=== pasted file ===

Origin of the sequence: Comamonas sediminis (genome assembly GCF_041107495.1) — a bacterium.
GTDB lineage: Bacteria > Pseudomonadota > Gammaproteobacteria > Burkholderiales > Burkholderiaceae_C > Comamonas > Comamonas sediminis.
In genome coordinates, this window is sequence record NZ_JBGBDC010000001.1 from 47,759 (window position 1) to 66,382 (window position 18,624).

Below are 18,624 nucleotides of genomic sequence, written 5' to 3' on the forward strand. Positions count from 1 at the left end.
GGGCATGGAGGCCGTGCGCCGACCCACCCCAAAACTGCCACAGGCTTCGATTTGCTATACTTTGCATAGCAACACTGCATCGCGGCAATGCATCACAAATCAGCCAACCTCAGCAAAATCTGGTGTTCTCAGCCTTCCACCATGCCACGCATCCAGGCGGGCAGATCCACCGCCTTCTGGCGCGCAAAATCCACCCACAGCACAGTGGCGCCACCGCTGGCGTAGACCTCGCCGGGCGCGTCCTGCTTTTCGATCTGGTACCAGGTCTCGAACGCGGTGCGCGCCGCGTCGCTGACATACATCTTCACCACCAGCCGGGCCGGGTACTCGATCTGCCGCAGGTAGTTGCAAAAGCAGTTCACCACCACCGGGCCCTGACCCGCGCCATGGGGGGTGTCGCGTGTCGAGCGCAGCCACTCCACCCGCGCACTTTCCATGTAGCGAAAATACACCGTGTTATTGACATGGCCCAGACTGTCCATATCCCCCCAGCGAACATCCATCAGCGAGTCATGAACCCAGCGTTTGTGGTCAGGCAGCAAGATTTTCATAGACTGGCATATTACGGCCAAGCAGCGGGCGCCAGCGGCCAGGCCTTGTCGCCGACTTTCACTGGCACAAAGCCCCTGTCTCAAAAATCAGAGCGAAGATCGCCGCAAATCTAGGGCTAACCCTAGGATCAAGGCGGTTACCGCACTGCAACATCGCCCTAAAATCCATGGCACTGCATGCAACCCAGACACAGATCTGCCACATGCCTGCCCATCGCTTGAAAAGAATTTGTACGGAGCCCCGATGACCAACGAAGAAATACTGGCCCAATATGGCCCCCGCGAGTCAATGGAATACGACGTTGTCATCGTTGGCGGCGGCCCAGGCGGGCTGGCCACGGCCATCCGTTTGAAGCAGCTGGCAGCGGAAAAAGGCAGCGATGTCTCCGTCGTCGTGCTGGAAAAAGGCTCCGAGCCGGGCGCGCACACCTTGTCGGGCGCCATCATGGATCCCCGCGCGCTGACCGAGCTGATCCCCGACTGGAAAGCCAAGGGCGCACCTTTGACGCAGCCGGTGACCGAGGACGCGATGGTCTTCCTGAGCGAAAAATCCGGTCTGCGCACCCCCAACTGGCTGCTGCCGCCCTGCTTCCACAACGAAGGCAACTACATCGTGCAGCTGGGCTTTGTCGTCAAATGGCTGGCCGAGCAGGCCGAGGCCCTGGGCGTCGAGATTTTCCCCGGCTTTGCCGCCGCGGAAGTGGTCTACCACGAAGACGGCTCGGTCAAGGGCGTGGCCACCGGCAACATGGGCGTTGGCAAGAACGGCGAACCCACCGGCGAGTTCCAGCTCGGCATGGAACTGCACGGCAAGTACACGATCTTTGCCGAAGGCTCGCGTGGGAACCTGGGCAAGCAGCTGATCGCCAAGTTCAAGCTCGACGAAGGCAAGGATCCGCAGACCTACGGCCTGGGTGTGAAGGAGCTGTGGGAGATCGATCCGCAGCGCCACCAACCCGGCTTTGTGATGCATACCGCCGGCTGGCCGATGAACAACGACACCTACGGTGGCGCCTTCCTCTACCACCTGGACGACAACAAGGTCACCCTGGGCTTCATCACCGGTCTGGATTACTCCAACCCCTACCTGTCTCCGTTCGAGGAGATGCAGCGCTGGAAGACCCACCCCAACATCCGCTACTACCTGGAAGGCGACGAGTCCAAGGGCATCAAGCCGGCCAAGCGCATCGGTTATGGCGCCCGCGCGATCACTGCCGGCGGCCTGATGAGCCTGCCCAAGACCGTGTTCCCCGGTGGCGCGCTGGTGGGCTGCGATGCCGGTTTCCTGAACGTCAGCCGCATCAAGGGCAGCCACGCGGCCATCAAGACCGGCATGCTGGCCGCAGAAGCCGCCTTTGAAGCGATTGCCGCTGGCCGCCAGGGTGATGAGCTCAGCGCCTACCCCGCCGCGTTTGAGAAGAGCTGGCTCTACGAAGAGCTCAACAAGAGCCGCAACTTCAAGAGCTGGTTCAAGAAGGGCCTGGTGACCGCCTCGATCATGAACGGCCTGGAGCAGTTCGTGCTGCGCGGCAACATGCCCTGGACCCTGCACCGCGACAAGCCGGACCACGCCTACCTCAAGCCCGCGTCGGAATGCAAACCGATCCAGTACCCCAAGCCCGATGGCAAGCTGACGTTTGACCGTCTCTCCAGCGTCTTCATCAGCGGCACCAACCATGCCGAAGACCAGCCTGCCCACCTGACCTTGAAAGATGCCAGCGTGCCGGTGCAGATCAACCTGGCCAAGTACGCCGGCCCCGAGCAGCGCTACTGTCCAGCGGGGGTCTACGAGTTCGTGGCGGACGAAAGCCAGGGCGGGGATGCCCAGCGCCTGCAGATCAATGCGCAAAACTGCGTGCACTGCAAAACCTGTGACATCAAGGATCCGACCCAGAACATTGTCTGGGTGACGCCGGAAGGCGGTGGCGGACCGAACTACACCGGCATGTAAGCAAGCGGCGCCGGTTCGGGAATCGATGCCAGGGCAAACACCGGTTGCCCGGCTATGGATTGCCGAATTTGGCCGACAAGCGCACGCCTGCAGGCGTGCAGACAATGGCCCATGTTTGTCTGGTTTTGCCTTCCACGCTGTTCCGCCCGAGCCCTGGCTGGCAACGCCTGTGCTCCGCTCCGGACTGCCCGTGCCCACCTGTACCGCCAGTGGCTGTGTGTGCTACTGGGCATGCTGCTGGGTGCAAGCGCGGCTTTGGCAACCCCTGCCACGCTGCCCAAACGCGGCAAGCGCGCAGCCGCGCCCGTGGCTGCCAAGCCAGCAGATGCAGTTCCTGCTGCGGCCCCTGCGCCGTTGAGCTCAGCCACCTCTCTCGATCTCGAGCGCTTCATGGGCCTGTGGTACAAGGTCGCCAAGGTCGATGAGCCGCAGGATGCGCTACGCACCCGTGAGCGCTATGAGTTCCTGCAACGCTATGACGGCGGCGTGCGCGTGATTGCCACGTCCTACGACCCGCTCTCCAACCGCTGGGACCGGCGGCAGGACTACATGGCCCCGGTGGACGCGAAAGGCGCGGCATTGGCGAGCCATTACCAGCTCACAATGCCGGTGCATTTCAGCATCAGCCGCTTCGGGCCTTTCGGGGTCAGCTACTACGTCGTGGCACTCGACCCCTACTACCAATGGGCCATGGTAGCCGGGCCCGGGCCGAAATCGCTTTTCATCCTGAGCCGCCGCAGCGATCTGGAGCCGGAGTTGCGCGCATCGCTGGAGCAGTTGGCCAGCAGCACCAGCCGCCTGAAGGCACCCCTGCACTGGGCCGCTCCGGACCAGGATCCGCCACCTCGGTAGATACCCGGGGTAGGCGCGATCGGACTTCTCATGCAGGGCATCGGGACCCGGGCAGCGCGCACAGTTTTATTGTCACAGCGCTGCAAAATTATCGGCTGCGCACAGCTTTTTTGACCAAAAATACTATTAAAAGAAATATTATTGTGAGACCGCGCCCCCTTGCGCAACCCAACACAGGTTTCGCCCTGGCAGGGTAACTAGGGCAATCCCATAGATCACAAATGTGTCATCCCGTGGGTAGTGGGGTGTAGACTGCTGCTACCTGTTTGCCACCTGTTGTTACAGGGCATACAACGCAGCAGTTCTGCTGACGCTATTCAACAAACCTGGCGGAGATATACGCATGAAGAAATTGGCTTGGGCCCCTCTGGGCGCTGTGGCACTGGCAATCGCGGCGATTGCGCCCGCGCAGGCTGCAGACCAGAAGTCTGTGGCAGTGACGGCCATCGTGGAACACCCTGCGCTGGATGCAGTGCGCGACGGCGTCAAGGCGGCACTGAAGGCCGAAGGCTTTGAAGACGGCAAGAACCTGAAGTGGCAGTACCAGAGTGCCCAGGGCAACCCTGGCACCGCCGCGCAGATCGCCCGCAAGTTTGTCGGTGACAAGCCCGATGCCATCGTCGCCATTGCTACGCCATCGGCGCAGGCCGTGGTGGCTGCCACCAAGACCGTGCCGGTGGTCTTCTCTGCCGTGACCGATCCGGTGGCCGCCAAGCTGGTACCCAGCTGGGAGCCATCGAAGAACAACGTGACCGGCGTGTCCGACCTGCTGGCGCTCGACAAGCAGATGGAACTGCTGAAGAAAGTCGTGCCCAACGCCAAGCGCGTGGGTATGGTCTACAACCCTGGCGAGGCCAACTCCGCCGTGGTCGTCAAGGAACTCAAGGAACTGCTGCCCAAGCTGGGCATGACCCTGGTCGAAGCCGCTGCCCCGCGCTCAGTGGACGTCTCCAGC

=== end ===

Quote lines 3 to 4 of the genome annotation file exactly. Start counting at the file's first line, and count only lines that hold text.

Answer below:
In genome coordinates, this window is sequence record NZ_JBGBDC010000001.1 from 47,759 (window position 1) to 66,382 (window position 18,624).

Below are 18,624 nucleotides of genomic sequence, written 5' to 3' on the forward strand. Positions count from 1 at the left end.